Sermon 3rd December 2017 (Advent 1)
Text: Mark 13:24-37 – Waiting and watching.
We look again to God with anxious eyes this Advent.
With all the difficulties in the world sometimes we can feel so inadequate in trying to make the world a better place.
What difference do we make in the world?
Sometimes the world’s problems seem so big that it’s like “David and Goliath” – but let us remember, David actually defeated Goliath – but not with his own strength or with weapons provided by King Saul – but relying on God’s strength.
Advent keeps us watching and waiting for Jesus Christ to return and until then we ask ourselves: do we still trust that God is in charge,
Do we really believe that God is faithful to us and working towards bringing us home to be with him?
Our Advent focus, as always, encourages us to trust in God despite what is happening around us.
Advent is a time of waiting and watching to keep our hope alive, despite the headlines that continue to bombard our TV screens and newspapers.
Whether it’s the tensions between the USA and North Korea, the terrorist attacks by ISIS, the drugs crisis or the growing immorality in the world – these all make us fearful.
But there’s another response to these that we continue to see and that is the growing prophesies of the world coming to an end.
I’ve lost count of the number of predictions warning of Armageddon, the Tribulation and the Rapture – and if you’re not familiar with those terms come and have a chat with me.
These can have a negative effect on our faith as we see with the Jehovah’s Witnesses who on several occasions predicted the end of the world – 1914, 1915, 1918 and 1975 which saw many quit their jobs and sell their houses.
That’s not what Jesus has said to do while we watch and wait.
Another response which we continually see is a desire to go back to the good old days.
Advent doesn’t focus on the past, when nostalgically things seemed better.
Advent looks forward.
But, one might ask, what do we have to look forward to?
Despite the concerns we in the church and world have we express our faith that God has not given up on us.
We reach out for God and discover God has been embracing us with love all along even during those times when we thought we were doing things alone..
Christmas decorations have been in the stores for some time already.
Yet, our focus is not there yet – we are still preparing so we can bring that one essential point to the forefront- Jesus’ birth.
And so we are called to “Prepare the way of the Lord” at Advent time.
Advent doesn’t begin with cheery anticipation of the birth of Christ but rather a reminder of why we need Jesus our Saviour.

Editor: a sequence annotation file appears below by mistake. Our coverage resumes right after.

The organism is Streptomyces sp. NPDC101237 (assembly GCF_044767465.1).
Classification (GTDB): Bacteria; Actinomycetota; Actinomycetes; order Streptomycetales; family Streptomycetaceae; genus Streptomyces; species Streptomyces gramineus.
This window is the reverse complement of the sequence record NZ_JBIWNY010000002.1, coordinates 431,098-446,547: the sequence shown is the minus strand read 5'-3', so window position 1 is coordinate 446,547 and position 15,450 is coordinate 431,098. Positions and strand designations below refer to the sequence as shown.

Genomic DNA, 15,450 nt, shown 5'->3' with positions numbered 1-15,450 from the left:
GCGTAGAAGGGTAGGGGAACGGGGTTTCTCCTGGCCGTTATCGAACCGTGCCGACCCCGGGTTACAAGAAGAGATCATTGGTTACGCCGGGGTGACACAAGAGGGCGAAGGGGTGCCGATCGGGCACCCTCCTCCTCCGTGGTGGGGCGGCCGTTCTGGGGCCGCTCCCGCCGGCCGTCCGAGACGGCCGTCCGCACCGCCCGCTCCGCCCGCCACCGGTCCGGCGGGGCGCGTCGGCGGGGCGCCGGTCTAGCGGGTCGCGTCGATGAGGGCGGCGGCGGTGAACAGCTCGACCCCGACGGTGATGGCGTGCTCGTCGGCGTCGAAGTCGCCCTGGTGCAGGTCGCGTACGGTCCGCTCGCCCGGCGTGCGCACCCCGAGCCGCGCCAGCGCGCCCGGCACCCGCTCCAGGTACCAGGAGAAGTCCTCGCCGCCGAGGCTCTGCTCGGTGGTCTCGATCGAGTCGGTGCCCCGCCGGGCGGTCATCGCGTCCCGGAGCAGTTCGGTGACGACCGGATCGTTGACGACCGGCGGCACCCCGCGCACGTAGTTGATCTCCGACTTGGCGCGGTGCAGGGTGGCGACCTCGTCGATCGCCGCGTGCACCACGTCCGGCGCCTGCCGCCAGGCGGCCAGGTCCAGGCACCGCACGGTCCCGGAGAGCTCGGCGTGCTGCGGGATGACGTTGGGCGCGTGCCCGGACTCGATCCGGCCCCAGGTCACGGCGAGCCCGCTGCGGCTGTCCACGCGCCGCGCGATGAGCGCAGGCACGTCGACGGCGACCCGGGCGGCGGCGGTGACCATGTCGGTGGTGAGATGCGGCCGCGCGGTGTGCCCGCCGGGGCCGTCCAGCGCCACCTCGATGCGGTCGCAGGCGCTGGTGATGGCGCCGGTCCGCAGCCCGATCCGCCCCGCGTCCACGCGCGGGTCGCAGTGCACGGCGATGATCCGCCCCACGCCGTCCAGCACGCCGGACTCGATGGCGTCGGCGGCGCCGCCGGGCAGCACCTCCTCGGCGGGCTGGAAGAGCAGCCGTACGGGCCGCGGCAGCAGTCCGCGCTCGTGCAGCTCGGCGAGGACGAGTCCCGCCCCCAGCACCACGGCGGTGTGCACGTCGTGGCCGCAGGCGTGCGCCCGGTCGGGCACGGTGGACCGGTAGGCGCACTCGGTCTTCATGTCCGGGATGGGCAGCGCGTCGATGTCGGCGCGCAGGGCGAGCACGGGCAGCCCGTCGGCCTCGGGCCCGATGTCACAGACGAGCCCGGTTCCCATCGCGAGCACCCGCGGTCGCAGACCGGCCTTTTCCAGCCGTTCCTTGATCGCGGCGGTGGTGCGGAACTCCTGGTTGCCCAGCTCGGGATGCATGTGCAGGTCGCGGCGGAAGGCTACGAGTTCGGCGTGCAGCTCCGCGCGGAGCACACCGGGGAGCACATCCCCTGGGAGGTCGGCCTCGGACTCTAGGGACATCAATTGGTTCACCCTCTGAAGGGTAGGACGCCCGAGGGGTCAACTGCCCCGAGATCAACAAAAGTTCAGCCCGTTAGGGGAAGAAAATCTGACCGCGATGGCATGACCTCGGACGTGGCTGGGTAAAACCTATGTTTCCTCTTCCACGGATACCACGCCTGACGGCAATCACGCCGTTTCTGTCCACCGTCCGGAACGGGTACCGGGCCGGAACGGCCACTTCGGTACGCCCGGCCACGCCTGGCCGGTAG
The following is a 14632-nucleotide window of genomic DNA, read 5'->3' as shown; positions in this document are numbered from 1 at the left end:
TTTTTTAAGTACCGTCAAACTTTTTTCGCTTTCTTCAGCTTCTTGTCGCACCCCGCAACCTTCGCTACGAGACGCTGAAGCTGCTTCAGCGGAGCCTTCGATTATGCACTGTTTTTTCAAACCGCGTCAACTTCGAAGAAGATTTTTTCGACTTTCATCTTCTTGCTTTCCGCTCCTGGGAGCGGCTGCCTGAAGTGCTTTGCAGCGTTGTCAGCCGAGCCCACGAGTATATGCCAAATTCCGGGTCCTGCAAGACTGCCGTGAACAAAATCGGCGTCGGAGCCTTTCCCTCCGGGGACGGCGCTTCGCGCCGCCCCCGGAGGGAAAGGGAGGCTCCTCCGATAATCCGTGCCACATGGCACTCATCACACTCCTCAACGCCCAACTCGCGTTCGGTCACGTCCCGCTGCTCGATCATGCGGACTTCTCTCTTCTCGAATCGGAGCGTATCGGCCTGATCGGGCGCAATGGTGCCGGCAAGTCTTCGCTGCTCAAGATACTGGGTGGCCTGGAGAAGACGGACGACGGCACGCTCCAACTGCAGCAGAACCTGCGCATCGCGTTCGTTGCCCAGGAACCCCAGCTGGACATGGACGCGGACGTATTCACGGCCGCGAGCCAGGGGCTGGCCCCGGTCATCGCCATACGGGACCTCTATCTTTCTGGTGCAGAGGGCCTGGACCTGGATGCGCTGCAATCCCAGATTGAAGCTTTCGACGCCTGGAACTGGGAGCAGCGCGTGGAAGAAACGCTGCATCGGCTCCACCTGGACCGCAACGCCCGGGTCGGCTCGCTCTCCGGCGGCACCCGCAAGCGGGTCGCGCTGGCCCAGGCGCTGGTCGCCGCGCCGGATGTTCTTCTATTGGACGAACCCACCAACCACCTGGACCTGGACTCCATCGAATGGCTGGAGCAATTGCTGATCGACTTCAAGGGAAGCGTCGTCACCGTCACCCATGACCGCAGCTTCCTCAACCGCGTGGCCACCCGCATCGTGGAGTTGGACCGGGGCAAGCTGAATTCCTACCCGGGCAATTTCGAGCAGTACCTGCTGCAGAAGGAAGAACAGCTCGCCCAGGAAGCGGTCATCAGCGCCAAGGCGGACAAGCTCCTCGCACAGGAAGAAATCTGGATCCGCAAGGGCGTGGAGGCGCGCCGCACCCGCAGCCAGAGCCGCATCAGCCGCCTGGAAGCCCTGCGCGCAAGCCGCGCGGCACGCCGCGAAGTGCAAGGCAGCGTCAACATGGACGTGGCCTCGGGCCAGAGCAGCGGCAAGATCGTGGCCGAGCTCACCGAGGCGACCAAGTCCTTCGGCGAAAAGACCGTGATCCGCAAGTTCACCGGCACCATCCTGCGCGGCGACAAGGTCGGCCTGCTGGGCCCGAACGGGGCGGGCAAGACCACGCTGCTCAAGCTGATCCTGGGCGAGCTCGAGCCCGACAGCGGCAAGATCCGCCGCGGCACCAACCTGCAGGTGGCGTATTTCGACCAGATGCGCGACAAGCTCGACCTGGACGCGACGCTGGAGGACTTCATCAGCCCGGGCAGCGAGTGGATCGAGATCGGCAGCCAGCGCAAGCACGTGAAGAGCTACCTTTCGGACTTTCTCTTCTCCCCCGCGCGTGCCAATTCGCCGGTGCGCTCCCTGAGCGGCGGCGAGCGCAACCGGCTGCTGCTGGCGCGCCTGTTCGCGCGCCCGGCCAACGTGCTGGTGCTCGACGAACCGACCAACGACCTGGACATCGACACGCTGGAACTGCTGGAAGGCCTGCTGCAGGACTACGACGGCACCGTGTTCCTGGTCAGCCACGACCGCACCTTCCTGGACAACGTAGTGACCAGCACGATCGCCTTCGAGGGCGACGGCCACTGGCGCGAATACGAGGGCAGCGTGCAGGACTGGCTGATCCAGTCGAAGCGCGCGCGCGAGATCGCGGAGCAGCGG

We hear Jesus’ warning sounds in our ears, “Be alert! Stay awake!”
This gospel reading isn’t from the beginning of Mark’s gospel but rather it is near the conclusion;
it has a farewell theme preparing for Jesus’ arrest.
In this section of Mark Jesus talks about the destruction of the temple because that was where his disciples believed their earthly help would come from during their times of difficulty.
So when the temple was destroyed they thought their faith was destroyed.
Jesus taught them to look to him, the true temple.
This section of Mark also speaks of Jesus return in glory as an end to the doom and gloom.
So Jesus encourages his disciples that we should always be watchful and be full of anticipation for Jesus’ return and be ready.
We are also reminded that we may have to wait for some time since the “master” of the house may not come until very late into the night hours, perhaps not till dawn.
But Jesus calls us to keep alert, keep awake.
As many people stress over the coming holiday period and the Christmas rush, Advent calls us to prepare for something much bigger than the yearly arrival of Christmas and all the hustle and bustle of buying presents, sending out cards, and getting the Christmas lunch or dinner ready.
Advent calls us to pay attention to the world around us wracked with suffering, violence, and hunger.
The first Sunday of Advent begins with a story of cosmic signs, with the sun being darkened and the stars falling from heaven.
Advent reminds us that, like the people of the Old Testament, we cry out for a Saviour to come and rescue us to give us hope that all is going to be okay.
And that’s what we in the Church are waiting for - the return of one who promised to save us and bring us to our new home.
We wait, and we hope and we keep watching, and keep awake.
In our world torn by pain and division, we look at the pain all around us and we wonder, “how long?”
How long will people have to live in fear in their communities, in their schools, and in their own homes?
How long will we live at odds with our neighbour?
How long will people have to endure violence and hunger and pain?
We are tempted to wonder if things will be this way forever.
But this season that we begin today — Advent — calls us to look deeper.
It urges us to “Keep awake!”
It is a call of urgency and longing, but also a call of promise: there is hope.
Things will not always be as they are.
Something is coming that is even bigger than our Christmas celebrations.
Or rather – someone is coming.
The world is waiting for justice.
The world is waiting for peace.
The world is waiting for God.
Advent is about preparing ourselves to receive the light of Christ that pierces our dark world.
Jesus does remind us that the world has an end date when he says, “Heaven and earth will pass away, but my words will not pass away” (Mark 13:31).
The world may crumble but Jesus and his words will last forever.
When that will be, we don’t know so Jesus says to watch and be alert and let the world’s destruction be a sign to keep looking to God and his promise: I am with you always, till the end of the age..